Prime Cuts: Nothing to Fear (feat. Audrey Assad), The Greatest Commandment (feat. Paul Zach), Love Will Never Fail (I Corinthians 13) (feat. Leslie Jordan)
Overall Grade: 3.75/5
The Porter's Gate has created a song book for heaven's worship. If heaven is made up of people of all nations, tribes and languages, then many of our worship albums will serve only a minority. Most of our worship songs have a distinctive Anglo-feel with music that caters only to those whose leanings are towards the pop/rock/tecnho-pop genres. The Porter's Gate's brand new Integrity Music release "Neighbor's Songs" seeks to eradicate such caricatures. This album defies categorisation on a few fronts. First, in an effort to reflect the interlingual nature of heaven's worship, a couple of the songs here are performed partly in Spanish. Second, rather than restrained the songs to the pop/rock template, the songs canvass a larger musical terrain, from accapella to folk to Americana to Celtic hymnody to high church-sounding liturgy. Third, the Porter's Gate has enlisted an ecumenical group of lead singers ranging from Audrey Assad to Cassie J to All Sons and Daughters' Leslie Jordan.
The Porter's Gate was founded in 2017 by Isaac and Megan Wardell with a mission to be a "porter" for the Christian Church - one who looks beyond church doors for guests to welcome. It started as a group of 50-plus songwriters, musicians, scholars, pastors and music industry professionals from a variety of worship traditions and cultural backgrounds gathered for meaningful conversation about worship and vocation. They hosted a second gathering in Nashville in January 2019. Out of this sophomore gathering came "Neighbor's Songs."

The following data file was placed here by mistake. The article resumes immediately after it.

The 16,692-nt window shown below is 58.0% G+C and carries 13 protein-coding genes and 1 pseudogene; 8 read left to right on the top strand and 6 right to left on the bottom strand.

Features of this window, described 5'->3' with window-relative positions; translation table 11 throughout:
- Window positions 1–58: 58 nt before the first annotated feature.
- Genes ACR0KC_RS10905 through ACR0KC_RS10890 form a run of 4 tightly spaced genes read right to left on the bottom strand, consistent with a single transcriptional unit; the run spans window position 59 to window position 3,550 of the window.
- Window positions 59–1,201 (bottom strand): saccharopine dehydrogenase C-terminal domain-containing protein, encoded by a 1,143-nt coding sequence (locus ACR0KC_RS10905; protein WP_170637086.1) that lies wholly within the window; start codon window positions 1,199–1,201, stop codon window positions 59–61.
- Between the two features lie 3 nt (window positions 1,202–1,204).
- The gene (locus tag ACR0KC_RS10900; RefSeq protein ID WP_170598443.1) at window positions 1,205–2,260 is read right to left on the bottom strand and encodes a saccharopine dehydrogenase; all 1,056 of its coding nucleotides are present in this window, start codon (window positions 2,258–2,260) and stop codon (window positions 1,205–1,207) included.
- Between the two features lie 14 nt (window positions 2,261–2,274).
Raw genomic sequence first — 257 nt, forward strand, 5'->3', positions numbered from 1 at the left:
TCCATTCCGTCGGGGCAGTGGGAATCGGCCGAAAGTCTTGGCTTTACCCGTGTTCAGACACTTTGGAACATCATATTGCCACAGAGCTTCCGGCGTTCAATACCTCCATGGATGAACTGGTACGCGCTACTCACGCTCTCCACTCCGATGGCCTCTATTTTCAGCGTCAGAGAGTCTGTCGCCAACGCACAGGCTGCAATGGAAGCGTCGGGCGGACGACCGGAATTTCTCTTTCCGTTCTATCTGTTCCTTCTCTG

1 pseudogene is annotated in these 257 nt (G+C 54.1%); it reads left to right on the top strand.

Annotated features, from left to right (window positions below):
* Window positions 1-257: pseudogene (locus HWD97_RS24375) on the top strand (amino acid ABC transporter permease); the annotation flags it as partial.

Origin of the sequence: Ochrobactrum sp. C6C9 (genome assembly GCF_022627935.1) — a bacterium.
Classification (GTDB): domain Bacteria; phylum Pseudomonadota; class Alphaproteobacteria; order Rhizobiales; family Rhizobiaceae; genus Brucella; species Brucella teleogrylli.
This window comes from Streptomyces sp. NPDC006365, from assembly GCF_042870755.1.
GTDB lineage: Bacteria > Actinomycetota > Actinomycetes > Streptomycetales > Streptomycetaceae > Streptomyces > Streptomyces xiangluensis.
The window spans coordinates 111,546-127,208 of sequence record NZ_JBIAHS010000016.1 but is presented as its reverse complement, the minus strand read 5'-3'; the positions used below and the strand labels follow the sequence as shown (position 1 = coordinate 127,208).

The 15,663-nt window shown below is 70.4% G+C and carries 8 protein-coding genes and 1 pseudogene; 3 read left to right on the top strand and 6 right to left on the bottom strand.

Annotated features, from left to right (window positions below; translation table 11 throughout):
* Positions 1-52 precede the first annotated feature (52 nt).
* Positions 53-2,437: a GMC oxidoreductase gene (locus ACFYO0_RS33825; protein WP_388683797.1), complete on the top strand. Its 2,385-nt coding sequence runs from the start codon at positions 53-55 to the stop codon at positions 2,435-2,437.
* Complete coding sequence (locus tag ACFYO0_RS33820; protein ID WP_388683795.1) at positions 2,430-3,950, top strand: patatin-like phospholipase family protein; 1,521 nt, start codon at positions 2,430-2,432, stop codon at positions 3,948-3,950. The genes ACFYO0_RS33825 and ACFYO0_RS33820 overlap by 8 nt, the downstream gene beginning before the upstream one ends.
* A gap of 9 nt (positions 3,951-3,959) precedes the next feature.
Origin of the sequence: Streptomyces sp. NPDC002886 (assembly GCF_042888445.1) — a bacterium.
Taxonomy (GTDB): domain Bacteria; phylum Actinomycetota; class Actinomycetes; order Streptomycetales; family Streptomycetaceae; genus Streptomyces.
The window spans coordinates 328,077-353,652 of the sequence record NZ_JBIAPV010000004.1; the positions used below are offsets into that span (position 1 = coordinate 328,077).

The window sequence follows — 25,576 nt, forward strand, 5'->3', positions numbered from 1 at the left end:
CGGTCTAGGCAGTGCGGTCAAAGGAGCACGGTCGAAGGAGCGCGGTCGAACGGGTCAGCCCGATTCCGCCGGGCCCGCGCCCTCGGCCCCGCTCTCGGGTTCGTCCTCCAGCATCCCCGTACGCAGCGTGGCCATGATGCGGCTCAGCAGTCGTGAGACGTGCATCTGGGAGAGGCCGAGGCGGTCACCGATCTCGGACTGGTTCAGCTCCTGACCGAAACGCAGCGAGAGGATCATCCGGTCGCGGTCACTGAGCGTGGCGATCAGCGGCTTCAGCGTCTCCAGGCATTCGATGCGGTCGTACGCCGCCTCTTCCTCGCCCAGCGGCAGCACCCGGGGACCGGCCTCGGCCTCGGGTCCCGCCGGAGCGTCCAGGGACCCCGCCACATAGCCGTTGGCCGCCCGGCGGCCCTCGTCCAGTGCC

One of the album's most commendable aspects is that the Porter's Gate have revived is the teaching aspect of worship songs. Reformers like Martin Luther and John Calvin had often used music to teach their congregations about Scripture. However, of late, most of our worship songs are only used to launder our emotions before God. Few are the songs these days that teach the church the reasons behind God's greatness. And the best songs on this record are the pedagogical ones. This includes the Audrey Assad-led "Nothing to Fear." Pay attention to this song's words: this is well-argued treatise from Scripture why fear is never an option when God is with us. Then, there is the beautiful folkish "Love Will Never Fail (I Corinthians 13)." Sometimes you don't have to reinvent the wheel to be great teachers in worship. Rather, using 1 Cor. 13 as her lesson plan, Leslie Jordan shows that the Bible alone is just as effective.
Rather than be circumvented by the loud and cheery, Porter's Gate has included two lament songs (the two instalments of "Daughters of Zion"), a genre so prevalent in the Bible. And they have also expanded range of themes often covered by worship songs by tackling issues of social justice. Most poignant in this regard is the R&B beat-laced Casey J, Leslie Jordan & Urban Doxology's "The Earth Will Know" and the John Denver-folkish Paul Zach-led "The Greatest Commandment." Then, in concert with the multi-racial worship of heaven, we get to join in with Diana Gameros on "En Comunidad."
However, with such a diverse coverage of themes, genres, languages, lyrical emphases, the album naturally sounds quite disjointed at times. Moreover, not all the songs are melodically strong. "Teach Us Your Ways," "Daughters of Zion" and "Hallelujah Sing" meanders around too much melodically. Nevertheless, despite the album's flaws, this is an important album. It's an album that prepares us for heaven with music that God himself honors. Have a foretaste of heaven and give this record a spin.